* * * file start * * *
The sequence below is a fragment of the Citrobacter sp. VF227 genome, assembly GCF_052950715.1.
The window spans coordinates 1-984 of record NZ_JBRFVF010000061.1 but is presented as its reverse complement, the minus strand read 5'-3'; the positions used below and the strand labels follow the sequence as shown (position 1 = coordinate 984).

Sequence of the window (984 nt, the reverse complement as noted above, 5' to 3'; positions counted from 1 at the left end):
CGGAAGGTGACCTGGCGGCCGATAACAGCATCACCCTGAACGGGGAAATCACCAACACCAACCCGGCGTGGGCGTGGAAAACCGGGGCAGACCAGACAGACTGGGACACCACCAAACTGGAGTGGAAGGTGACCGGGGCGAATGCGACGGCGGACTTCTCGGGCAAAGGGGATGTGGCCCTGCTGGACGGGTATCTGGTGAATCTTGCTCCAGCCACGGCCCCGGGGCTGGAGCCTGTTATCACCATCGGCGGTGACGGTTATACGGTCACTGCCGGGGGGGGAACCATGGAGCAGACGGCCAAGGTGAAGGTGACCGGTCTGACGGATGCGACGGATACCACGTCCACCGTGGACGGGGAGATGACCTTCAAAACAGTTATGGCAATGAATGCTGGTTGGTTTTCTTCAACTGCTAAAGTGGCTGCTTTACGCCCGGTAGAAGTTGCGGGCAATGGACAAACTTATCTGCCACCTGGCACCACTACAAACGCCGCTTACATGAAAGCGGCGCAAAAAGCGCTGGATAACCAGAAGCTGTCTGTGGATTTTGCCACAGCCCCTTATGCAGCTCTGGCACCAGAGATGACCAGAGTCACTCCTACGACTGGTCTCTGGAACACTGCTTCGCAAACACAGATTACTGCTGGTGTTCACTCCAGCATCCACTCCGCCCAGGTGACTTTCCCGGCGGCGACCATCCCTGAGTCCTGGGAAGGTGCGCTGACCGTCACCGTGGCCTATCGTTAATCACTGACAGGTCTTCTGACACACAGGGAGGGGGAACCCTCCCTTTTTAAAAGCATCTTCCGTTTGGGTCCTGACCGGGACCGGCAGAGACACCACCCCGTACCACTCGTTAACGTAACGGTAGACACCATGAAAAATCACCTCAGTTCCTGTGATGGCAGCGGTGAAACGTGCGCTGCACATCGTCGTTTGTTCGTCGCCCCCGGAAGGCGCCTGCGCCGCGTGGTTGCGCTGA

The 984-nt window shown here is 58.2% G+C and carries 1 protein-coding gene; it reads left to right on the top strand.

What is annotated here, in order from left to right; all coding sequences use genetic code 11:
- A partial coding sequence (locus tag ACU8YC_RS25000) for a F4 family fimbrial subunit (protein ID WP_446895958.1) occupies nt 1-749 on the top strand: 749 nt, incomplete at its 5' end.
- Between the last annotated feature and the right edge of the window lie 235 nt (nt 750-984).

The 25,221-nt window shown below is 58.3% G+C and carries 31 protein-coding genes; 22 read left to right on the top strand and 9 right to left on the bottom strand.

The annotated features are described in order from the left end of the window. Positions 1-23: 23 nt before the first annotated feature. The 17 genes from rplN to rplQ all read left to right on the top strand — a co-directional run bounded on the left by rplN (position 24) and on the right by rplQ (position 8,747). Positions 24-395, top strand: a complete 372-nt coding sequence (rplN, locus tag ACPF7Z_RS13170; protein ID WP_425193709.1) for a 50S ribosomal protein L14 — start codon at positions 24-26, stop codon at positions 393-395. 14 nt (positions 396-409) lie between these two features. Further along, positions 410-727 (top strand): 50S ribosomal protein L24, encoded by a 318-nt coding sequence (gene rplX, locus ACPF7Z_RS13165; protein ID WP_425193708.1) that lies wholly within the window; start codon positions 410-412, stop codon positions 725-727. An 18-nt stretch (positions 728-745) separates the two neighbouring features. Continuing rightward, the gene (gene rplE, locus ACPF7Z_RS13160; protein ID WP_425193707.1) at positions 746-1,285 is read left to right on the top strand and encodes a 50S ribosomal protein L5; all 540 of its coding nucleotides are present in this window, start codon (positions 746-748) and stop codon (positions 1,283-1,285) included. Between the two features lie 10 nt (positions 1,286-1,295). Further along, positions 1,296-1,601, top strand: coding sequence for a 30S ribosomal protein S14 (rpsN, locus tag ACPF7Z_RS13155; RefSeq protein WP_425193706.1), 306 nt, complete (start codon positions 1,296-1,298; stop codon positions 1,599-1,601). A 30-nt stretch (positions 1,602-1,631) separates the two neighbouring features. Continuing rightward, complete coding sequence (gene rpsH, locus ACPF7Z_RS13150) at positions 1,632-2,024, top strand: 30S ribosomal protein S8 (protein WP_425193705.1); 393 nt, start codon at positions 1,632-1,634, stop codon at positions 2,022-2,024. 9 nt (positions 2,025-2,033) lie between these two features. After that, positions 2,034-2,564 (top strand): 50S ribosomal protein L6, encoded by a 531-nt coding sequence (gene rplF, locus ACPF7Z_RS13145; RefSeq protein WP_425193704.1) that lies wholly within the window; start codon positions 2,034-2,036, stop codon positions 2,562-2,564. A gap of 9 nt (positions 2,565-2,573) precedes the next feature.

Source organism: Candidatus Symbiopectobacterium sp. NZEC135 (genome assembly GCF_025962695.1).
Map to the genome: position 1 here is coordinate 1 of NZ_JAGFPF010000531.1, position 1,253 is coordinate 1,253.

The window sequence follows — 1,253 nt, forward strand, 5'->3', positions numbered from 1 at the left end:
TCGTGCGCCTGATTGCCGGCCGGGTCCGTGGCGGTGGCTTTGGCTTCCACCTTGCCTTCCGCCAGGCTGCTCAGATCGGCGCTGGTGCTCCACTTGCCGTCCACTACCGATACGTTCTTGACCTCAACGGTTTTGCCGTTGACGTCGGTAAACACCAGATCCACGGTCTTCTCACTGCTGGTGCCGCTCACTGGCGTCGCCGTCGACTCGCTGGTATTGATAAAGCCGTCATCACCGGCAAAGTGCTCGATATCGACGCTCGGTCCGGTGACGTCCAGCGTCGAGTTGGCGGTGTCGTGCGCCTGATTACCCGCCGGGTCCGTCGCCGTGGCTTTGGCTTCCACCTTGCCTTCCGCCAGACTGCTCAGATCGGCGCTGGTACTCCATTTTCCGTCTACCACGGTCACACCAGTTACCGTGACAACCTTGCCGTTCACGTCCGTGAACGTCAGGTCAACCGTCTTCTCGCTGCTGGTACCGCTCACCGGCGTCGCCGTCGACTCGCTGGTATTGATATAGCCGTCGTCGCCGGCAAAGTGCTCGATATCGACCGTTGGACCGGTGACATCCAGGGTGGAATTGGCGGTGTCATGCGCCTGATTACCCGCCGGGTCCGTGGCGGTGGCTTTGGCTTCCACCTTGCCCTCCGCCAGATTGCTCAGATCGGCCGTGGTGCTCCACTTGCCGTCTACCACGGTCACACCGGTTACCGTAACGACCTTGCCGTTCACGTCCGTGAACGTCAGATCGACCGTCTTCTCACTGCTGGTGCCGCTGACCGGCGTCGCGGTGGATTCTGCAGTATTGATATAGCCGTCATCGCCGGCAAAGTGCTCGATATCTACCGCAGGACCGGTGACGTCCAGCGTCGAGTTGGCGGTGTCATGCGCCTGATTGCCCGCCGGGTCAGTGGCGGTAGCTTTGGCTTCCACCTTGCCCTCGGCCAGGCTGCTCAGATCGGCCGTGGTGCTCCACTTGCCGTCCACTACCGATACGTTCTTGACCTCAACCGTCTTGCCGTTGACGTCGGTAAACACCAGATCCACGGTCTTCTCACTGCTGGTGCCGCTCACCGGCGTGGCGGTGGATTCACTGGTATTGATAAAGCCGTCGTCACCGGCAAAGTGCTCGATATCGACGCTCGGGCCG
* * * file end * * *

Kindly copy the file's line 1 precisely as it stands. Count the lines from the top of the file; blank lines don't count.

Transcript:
The sequence below is a fragment of the Citrobacter sp. VF227 genome, assembly GCF_052950715.1.